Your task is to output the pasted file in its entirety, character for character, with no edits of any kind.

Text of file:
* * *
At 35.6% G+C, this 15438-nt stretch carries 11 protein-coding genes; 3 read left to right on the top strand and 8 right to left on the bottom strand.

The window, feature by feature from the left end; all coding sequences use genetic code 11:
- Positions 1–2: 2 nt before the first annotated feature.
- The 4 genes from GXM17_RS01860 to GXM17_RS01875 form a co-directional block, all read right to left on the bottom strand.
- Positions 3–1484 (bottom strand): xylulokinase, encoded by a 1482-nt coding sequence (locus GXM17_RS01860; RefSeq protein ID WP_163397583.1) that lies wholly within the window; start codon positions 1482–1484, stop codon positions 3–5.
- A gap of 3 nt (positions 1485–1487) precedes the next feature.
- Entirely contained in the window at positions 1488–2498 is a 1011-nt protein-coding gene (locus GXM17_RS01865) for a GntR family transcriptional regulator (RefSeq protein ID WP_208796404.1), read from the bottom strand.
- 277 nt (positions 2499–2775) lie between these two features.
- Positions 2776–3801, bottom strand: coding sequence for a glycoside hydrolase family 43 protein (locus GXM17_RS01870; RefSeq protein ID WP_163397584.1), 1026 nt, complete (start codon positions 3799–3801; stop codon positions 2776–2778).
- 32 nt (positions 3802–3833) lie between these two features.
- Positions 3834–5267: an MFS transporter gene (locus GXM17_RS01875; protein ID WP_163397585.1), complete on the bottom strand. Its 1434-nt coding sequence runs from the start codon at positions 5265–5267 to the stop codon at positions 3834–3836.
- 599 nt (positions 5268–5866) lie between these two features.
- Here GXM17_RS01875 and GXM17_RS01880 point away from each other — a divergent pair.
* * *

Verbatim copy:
At 35.6% G+C, this 15438-nt stretch carries 11 protein-coding genes; 3 read left to right on the top strand and 8 right to left on the bottom strand.

The window, feature by feature from the left end; all coding sequences use genetic code 11:
- Positions 1–2: 2 nt before the first annotated feature.
- The 4 genes from GXM17_RS01860 to GXM17_RS01875 form a co-directional block, all read right to left on the bottom strand.
- Positions 3–1484 (bottom strand): xylulokinase, encoded by a 1482-nt coding sequence (locus GXM17_RS01860; RefSeq protein ID WP_163397583.1) that lies wholly within the window; start codon positions 1482–1484, stop codon positions 3–5.
- A gap of 3 nt (positions 1485–1487) precedes the next feature.
- Entirely contained in the window at positions 1488–2498 is a 1011-nt protein-coding gene (locus GXM17_RS01865) for a GntR family transcriptional regulator (RefSeq protein ID WP_208796404.1), read from the bottom strand.
- 277 nt (positions 2499–2775) lie between these two features.
- Positions 2776–3801, bottom strand: coding sequence for a glycoside hydrolase family 43 protein (locus GXM17_RS01870; RefSeq protein ID WP_163397584.1), 1026 nt, complete (start codon positions 3799–3801; stop codon positions 2776–2778).
- 32 nt (positions 3802–3833) lie between these two features.
- Positions 3834–5267: an MFS transporter gene (locus GXM17_RS01875; protein ID WP_163397585.1), complete on the bottom strand. Its 1434-nt coding sequence runs from the start codon at positions 5265–5267 to the stop codon at positions 3834–3836.
- 599 nt (positions 5268–5866) lie between these two features.
- Here GXM17_RS01875 and GXM17_RS01880 point away from each other — a divergent pair.